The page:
Zimbabwe: Floods Hit Borrowdale

ands and Rural Resettlement Minister Dr Douglas Mombeshora and many others from his neighbourhood in Borrowdale Brooke, Harare, yesterday woke up to massive destruction and flooded homes.

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When news teams visited other areas located along Crowhill, several people were still to come to terms with what had hit them. Secretary for Local Government, Public Works and National Housing Engineer George Mlilo says over 2 000 houses have been affected in Chitungwiza and Harare due to the floods.

Rains partially destroyed Dzitika Bridge in Honde Valley, forcing motorists and pedestrians to share a single lane. Fears abound that the remaining part of the bridge could collapse if rains persist.

Motorists using the Hauna-Sagambe Road could soon face a predicament if rains continue to pour out and disrupt the construction of Dzikita Bridge which was partially destroyed by rains.

The single lane being used by motorists and pedestrians is already giving in as it was also damaged and huge cracks have already developed posing yet another serious disaster.

Councillor for Ward 5 Mr Maxwell Tsarukanai and villagers from Muparutsa area described the incident as unfortunate. District administrator for Mutasa Mr Tendai Kapenzi said the disaster was a result of stream bank cultivation which had reached alarming levels in Honde Valley.

Mutasa Rural District Council chief executive Mr George Bandure, who was part of the team that visited the damaged bridge said the disaster was so serious and required collaborative efforts.

In the Borrowdale case, families were left stranded while property worth tens of thousands of dollars was destroyed following heavy rains that pounded Carrick Estate as the Civil Protection Unit warned against any activities along the flooded Manyame River.

Mr Enock Gede, a resident, had his vehicle swept away for about 500 metres from his house into Mubvinzi River, with his property flooded. Other residents lost household property.

Trees were uprooted, a bridge was swept away, pre-cast walls collapsed while the floods also swept away crops and livestock. Dams were reportedly spilling, resulting in fish being found along riverbanks. Most children downstream failed to go to school because of the collapsed bridge. When The Herald visited the area yesterday, residents were speechless.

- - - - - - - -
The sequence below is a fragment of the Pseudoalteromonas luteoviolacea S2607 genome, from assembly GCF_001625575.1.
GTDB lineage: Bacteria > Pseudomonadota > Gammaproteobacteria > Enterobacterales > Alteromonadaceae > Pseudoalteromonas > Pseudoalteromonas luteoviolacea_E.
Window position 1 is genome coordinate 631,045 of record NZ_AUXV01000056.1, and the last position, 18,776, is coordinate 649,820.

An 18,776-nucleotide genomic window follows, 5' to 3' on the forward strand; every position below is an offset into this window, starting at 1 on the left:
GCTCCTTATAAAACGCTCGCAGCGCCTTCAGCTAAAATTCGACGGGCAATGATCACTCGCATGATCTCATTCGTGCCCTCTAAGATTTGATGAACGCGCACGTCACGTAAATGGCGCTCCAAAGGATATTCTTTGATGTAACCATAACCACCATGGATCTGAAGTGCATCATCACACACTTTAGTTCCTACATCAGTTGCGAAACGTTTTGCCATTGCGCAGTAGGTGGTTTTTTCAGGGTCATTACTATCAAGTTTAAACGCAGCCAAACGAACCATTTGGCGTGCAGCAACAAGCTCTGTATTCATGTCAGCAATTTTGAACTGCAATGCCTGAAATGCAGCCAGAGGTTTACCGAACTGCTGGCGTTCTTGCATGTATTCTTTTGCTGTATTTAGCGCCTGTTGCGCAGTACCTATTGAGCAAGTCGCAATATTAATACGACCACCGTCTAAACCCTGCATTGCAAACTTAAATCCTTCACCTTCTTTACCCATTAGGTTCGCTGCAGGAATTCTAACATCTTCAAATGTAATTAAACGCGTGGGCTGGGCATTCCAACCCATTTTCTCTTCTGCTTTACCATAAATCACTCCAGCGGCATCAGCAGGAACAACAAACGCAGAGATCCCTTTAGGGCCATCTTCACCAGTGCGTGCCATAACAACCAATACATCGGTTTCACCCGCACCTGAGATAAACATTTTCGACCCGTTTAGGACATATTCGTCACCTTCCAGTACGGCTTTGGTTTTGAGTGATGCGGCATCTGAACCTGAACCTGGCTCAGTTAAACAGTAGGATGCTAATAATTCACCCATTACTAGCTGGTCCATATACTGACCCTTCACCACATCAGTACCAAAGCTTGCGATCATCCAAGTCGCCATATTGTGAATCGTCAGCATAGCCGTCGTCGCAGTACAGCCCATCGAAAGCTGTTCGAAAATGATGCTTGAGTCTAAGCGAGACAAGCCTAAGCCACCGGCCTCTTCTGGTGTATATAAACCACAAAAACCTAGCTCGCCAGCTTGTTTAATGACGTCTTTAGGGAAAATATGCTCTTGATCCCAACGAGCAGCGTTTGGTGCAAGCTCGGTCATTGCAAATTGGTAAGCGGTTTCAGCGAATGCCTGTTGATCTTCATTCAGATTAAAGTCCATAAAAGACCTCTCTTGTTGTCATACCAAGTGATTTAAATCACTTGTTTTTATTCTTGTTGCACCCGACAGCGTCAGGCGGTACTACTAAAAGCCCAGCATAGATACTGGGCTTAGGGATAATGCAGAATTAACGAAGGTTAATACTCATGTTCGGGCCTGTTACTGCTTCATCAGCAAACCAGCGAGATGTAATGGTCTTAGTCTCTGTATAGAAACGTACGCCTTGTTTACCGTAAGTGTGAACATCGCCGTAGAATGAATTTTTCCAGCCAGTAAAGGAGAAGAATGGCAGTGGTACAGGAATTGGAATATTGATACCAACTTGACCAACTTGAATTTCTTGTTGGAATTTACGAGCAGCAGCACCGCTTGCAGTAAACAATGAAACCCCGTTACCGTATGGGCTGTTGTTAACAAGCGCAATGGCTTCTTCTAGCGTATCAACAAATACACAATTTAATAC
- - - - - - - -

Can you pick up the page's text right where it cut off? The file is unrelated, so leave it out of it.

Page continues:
“We had to take cover in the ceiling as the water kept flowing in the house and the water level rising. Outside, it was windy with thunder and heavy rain, so we could not get out,” said Mr Gede.

“I had never seen such rains in my life and we have never experienced such flooding in this area,” he said.

In the morning, Mr Gede woke up to find his car missing. “With the assistance of neighbours, we searched around and found it about 500 metres away from the house tucked in between trees and facing the river,” he said. Another resident, Mr Andrew Pahwaringira was still in shock.

“The water was just too much and we still believe there could be a dam which collapsed upstream resulting in the increased flow of water. We saw fish scattered along the riverbanks and there are many people who do fish farming around this area,” he said.

While CPU spokesperson Ms Sibusisiwe Ndlovu said no similar reports or casualties were reported, she urged people living and farming along Hunyani River to stop all activities forthwith as the river was in flood.

In a statement released yesterday, CPU said flooding of Hunyani River was expected to continue up to the end of the rainy season. “Hydrological reports indicate that all the dams on this river system have been spilling for about two weeks now.”

The dams include Chivero, Darwendale (Manyame), Seke and Bhiri. She said the catchment area of Hunyani River has so far received up to 200 percent of normal rainfall, hence the ground was soaked and there was high run off even with what appeared to be insignificant rains.

Ms Ndlovu said the built up areas in Harare and its satellite towns drain into Hunyani and further contribute to its high run off.

“The river is not only in flood but is also characterised by swift currents. These currents are strong thus can easily drag and sweep away people, canoes and anything that ventures into the river. A number of people have been marooned and some have been swept away,” she said.

Source: allafrica.com

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